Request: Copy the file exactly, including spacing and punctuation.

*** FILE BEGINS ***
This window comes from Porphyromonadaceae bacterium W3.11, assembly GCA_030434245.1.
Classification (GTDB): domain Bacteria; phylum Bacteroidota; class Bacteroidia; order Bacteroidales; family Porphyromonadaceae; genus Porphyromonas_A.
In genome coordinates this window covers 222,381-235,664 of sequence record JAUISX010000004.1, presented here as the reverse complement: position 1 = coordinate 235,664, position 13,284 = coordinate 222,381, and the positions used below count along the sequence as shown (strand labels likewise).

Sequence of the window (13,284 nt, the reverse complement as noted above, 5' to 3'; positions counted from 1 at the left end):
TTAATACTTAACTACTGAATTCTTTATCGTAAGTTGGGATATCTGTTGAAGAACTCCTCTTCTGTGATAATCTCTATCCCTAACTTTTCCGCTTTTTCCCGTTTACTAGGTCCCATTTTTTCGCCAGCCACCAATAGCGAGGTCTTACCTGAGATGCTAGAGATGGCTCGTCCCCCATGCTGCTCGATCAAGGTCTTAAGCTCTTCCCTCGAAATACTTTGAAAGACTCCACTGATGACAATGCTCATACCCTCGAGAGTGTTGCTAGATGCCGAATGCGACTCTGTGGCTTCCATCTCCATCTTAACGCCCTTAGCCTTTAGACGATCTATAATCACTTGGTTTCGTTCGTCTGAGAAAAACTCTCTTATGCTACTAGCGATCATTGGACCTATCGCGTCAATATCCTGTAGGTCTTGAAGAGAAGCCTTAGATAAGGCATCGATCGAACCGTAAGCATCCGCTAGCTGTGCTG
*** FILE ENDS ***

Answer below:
This window comes from Porphyromonadaceae bacterium W3.11, assembly GCA_030434245.1.
Classification (GTDB): domain Bacteria; phylum Bacteroidota; class Bacteroidia; order Bacteroidales; family Porphyromonadaceae; genus Porphyromonas_A.
In genome coordinates this window covers 222,381-235,664 of sequence record JAUISX010000004.1, presented here as the reverse complement: position 1 = coordinate 235,664, position 13,284 = coordinate 222,381, and the positions used below count along the sequence as shown (strand labels likewise).

Sequence of the window (13,284 nt, the reverse complement as noted above, 5' to 3'; positions counted from 1 at the left end):
TTAATACTTAACTACTGAATTCTTTATCGTAAGTTGGGATATCTGTTGAAGAACTCCTCTTCTGTGATAATCTCTATCCCTAACTTTTCCGCTTTTTCCCGTTTACTAGGTCCCATTTTTTCGCCAGCCACCAATAGCGAGGTCTTACCTGAGATGCTAGAGATGGCTCGTCCCCCATGCTGCTCGATCAAGGTCTTAAGCTCTTCCCTCGAAATACTTTGAAAGACTCCACTGATGACAATGCTCATACCCTCGAGAGTGTTGCTAGATGCCGAATGCGACTCTGTGGCTTCCATCTCCATCTTAACGCCCTTAGCCTTTAGACGATCTATAATCACTTGGTTTCGTTCGTCTGAGAAAAACTCTCTTATGCTACTAGCGATCATTGGACCTATCGCGTCAATATCCTGTAGGTCTTGAAGAGAAGCCTTAGATAAGGCATCGATCGAACCGTAAGCATCCGCTAGCTGTGCTG